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Anatomy Research International
Volume 2015 (2015), Article ID 384148, 5 pages
http://dx.doi.org/10.1155/2015/384148
Clinical Study

Pyramidal Lobe of the Thyroid Gland: Surgical Anatomy in Patients Undergoing Total Thyroidectomy

1Department of Surgery, Duzce University Medical Faculty, 81650 Duzce, Turkey
2Department of Surgery, Haydarpasa Numune Education Hospital, 34668 Istanbul, Turkey

Received 31 May 2015; Accepted 29 June 2015

Academic Editor: Udo Schumacher

Copyright © 2015 Emin Gurleyik et al. This is an open access article distributed under the Creative Commons Attribution License, which permits unrestricted use, distribution, and reproduction in any medium, provided the original work is properly cited.

Abstract

Background. Anatomic variations, the presence of the pyramidal lobe (PL), may impact completeness of thyroidectomy and effect of surgical treatment. Method. This study included 166 patients who underwent total thyroidectomy. The anterior cervical region between the thyroid isthmus and the hyoid bone was dissected during thyroid surgery. The incidence, size, and anatomical features of the PL were established in these patients. Results. The incidence of PL was 65.7%. No gender difference was found for PL incidence. The base of the PL was located at the isthmus in 52.3%, the left lobe in 29.4%, and the right lobe in 18.3% of patients. The mean length of the PL was 22.7 (range, 5–59) mm. The PL was longer than 30 mm in 23% of patients. One-third of the patients with short PL were men whereas women accounted for 80% of patients with long PL. Conclusions. The high incidence indicates that the PL is a common part of the thyroid. The PL generally originates from the isthmus near midline and is of variable length, extending from the isthmus up to the hyoid bone. Considering that the PL is a common structure, the prelaryngeal region should be dissected to achieve the completeness of thyroidectomy.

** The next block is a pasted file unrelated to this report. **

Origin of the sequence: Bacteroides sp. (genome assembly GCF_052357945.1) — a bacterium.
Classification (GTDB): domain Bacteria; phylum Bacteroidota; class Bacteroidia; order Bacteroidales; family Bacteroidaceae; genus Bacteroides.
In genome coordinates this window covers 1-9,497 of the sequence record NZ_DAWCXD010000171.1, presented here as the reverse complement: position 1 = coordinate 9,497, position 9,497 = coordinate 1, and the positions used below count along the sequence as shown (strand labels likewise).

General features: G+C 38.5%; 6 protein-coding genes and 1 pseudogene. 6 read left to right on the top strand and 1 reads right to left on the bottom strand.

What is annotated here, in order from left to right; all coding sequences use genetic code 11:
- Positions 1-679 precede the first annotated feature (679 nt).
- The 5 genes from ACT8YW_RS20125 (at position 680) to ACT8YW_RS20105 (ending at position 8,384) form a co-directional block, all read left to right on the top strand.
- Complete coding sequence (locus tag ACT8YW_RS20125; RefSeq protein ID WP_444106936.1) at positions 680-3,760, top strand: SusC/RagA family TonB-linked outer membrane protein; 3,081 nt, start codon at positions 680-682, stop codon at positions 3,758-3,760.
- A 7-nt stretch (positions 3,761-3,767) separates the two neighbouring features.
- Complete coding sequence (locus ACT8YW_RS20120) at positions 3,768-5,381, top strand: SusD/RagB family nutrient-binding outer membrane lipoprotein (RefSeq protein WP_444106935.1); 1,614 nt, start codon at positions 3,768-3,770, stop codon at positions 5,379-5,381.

1. Introduction

At present, total thyroidectomy or hemithyroidectomy is procedures of choice for disorders of the thyroid gland requiring surgery. The completeness of resection has great importance, particularly for malignant diseases and autoimmune pathologies. Remnant tissue after surgical resection may complicate proper treatment of such diseases and the postoperative follow-up. Sometimes, anatomical variations of the gland can cause incomplete removal of the thyroidal tissue, which results in recurrent goitre formation. The presence of the pyramidal lobe (PL) is a typical example of anatomical variations affecting the completeness of thyroidectomy. The thyroid surgeon must have full knowledge of the anatomy of the thyroid gland, including all of its embryological, congenital, or acquired variations. The PL is defined as a thyroid tissue remnant of embryological origin located in the pretracheal region between the isthmus and the hyoid bone during intrauterine descent of the foetal lingual thyroid to its normal anatomical location. If present, neglecting excision of the PL generally prevents the completeness of thyroidectomy and may cause recurrent goitre.

In this prospective study, we aimed to determine the incidence and anatomical features of the PL in our patients who underwent thyroid surgery.

2. Material and Methods

This prospective study was conducted among 166 patients (mean age 48.5 (range 16–81) years, 125 (75.3%) females) who underwent total thyroidectomy for the surgical treatment of disorders of the thyroid gland between January 2013 and December 2014.

Surgical Technique. Full dissection of the lateral lobes was performed in a standard manner to achieve total resection of the gland. Both the lateral lobes were medially mobilized after complete surgical dissection. Before removal of the gland, the anterior cervical (pretracheal) region between the isthmus of the gland and the hyoid bone was completely visualised, observed, and explored for the presence of any thyroidal tissue, which, if present, was totally dissected from the isthmus up to the hyoid bone. Both of the lateral lobes, the isthmus, and the PL (if present) were totally excised to ensure the completeness of thyroidectomy.